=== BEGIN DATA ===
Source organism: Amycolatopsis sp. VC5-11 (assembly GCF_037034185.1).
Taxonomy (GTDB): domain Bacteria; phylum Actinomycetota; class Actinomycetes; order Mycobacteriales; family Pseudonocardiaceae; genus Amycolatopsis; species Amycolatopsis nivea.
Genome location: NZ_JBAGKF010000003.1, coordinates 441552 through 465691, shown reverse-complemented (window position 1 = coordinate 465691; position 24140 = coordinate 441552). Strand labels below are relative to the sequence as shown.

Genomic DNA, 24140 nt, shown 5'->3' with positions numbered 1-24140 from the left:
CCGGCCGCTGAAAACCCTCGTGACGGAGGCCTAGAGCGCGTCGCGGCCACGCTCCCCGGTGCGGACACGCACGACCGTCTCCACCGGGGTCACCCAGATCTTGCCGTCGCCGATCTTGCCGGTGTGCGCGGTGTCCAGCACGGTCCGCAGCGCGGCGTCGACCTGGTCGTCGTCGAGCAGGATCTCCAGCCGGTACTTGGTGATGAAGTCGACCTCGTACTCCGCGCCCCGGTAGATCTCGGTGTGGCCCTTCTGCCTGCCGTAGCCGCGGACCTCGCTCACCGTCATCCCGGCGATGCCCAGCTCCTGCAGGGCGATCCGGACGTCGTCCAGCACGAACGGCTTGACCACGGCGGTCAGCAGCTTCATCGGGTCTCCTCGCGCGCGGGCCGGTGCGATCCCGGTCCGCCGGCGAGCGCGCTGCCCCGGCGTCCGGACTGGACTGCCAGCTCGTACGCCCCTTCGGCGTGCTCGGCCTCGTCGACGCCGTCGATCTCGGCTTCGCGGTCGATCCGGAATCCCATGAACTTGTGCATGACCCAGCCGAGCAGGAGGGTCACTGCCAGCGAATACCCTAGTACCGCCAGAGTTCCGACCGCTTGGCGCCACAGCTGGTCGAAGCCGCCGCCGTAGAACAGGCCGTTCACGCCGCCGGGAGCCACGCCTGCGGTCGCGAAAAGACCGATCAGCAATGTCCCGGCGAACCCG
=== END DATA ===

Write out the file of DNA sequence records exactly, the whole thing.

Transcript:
Source organism: Amycolatopsis sp. VC5-11 (assembly GCF_037034185.1).
Taxonomy (GTDB): domain Bacteria; phylum Actinomycetota; class Actinomycetes; order Mycobacteriales; family Pseudonocardiaceae; genus Amycolatopsis; species Amycolatopsis nivea.
Genome location: NZ_JBAGKF010000003.1, coordinates 441552 through 465691, shown reverse-complemented (window position 1 = coordinate 465691; position 24140 = coordinate 441552). Strand labels below are relative to the sequence as shown.

Genomic DNA, 24140 nt, shown 5'->3' with positions numbered 1-24140 from the left:
CCGGCCGCTGAAAACCCTCGTGACGGAGGCCTAGAGCGCGTCGCGGCCACGCTCCCCGGTGCGGACACGCACGACCGTCTCCACCGGGGTCACCCAGATCTTGCCGTCGCCGATCTTGCCGGTGTGCGCGGTGTCCAGCACGGTCCGCAGCGCGGCGTCGACCTGGTCGTCGTCGAGCAGGATCTCCAGCCGGTACTTGGTGATGAAGTCGACCTCGTACTCCGCGCCCCGGTAGATCTCGGTGTGGCCCTTCTGCCTGCCGTAGCCGCGGACCTCGCTCACCGTCATCCCGGCGATGCCCAGCTCCTGCAGGGCGATCCGGACGTCGTCCAGCACGAACGGCTTGACCACGGCGGTCAGCAGCTTCATCGGGTCTCCTCGCGCGCGGGCCGGTGCGATCCCGGTCCGCCGGCGAGCGCGCTGCCCCGGCGTCCGGACTGGACTGCCAGCTCGTACGCCCCTTCGGCGTGCTCGGCCTCGTCGACGCCGTCGATCTCGGCTTCGCGGTCGATCCGGAATCCCATGAACTTGTGCATGACCCAGCCGAGCAGGAGGGTCACTGCCAGCGAATACCCTAGTACCGCCAGAGTTCCGACCGCTTGGCGCCACAGCTGGTCGAAGCCGCCGCCGTAGAACAGGCCGTTCACGCCGCCGGGAGCCACGCCTGCGGTCGCGAAAAGACCGATCAGCAATGTCCCGGCGAACCCG